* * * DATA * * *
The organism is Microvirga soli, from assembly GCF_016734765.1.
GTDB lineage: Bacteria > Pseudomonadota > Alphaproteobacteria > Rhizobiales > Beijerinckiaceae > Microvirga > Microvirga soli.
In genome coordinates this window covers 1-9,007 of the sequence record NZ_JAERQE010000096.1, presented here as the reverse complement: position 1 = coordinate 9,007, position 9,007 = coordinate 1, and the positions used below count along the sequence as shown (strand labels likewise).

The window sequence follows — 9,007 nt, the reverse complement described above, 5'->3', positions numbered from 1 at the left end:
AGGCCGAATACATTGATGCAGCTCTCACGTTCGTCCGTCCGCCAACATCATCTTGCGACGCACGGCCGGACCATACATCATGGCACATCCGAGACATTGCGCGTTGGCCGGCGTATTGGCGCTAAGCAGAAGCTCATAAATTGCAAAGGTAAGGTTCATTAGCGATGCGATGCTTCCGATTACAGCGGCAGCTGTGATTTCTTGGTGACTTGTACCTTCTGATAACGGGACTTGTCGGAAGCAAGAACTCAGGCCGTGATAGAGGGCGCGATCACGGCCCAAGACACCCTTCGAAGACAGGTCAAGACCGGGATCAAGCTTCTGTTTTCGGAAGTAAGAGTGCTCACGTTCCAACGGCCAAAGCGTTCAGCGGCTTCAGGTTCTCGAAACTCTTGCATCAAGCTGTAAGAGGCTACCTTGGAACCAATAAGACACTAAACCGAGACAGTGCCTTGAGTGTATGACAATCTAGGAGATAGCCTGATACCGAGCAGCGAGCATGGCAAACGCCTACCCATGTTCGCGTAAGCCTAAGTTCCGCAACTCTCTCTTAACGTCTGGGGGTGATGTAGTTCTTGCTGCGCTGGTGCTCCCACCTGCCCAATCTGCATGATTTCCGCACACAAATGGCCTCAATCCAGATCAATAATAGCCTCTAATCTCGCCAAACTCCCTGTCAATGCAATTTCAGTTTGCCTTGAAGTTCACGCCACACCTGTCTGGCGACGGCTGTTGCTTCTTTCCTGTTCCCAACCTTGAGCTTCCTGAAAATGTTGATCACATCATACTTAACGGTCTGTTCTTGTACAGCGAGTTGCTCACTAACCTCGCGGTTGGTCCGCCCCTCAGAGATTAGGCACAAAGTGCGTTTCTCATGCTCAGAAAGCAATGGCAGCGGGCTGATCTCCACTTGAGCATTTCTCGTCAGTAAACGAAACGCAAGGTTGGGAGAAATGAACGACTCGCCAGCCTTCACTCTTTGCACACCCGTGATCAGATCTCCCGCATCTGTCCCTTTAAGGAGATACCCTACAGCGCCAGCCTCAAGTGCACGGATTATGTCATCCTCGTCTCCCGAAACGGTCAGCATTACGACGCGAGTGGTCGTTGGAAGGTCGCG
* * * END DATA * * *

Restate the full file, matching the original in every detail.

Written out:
The organism is Microvirga soli, from assembly GCF_016734765.1.
GTDB lineage: Bacteria > Pseudomonadota > Alphaproteobacteria > Rhizobiales > Beijerinckiaceae > Microvirga > Microvirga soli.
In genome coordinates this window covers 1-9,007 of the sequence record NZ_JAERQE010000096.1, presented here as the reverse complement: position 1 = coordinate 9,007, position 9,007 = coordinate 1, and the positions used below count along the sequence as shown (strand labels likewise).

The window sequence follows — 9,007 nt, the reverse complement described above, 5'->3', positions numbered from 1 at the left end:
AGGCCGAATACATTGATGCAGCTCTCACGTTCGTCCGTCCGCCAACATCATCTTGCGACGCACGGCCGGACCATACATCATGGCACATCCGAGACATTGCGCGTTGGCCGGCGTATTGGCGCTAAGCAGAAGCTCATAAATTGCAAAGGTAAGGTTCATTAGCGATGCGATGCTTCCGATTACAGCGGCAGCTGTGATTTCTTGGTGACTTGTACCTTCTGATAACGGGACTTGTCGGAAGCAAGAACTCAGGCCGTGATAGAGGGCGCGATCACGGCCCAAGACACCCTTCGAAGACAGGTCAAGACCGGGATCAAGCTTCTGTTTTCGGAAGTAAGAGTGCTCACGTTCCAACGGCCAAAGCGTTCAGCGGCTTCAGGTTCTCGAAACTCTTGCATCAAGCTGTAAGAGGCTACCTTGGAACCAATAAGACACTAAACCGAGACAGTGCCTTGAGTGTATGACAATCTAGGAGATAGCCTGATACCGAGCAGCGAGCATGGCAAACGCCTACCCATGTTCGCGTAAGCCTAAGTTCCGCAACTCTCTCTTAACGTCTGGGGGTGATGTAGTTCTTGCTGCGCTGGTGCTCCCACCTGCCCAATCTGCATGATTTCCGCACACAAATGGCCTCAATCCAGATCAATAATAGCCTCTAATCTCGCCAAACTCCCTGTCAATGCAATTTCAGTTTGCCTTGAAGTTCACGCCACACCTGTCTGGCGACGGCTGTTGCTTCTTTCCTGTTCCCAACCTTGAGCTTCCTGAAAATGTTGATCACATCATACTTAACGGTCTGTTCTTGTACAGCGAGTTGCTCACTAACCTCGCGGTTGGTCCGCCCCTCAGAGATTAGGCACAAAGTGCGTTTCTCATGCTCAGAAAGCAATGGCAGCGGGCTGATCTCCACTTGAGCATTTCTCGTCAGTAAACGAAACGCAAGGTTGGGAGAAATGAACGACTCGCCAGCCTTCACTCTTTGCACACCCGTGATCAGATCTCCCGCATCTGTCCCTTTAAGGAGATACCCTACAGCGCCAGCCTCAAGTGCACGGATTATGTCATCCTCGTCTCCCGAAACGGTCAGCATTACGACGCGAGTGGTCGTTGGAAGGTCGCG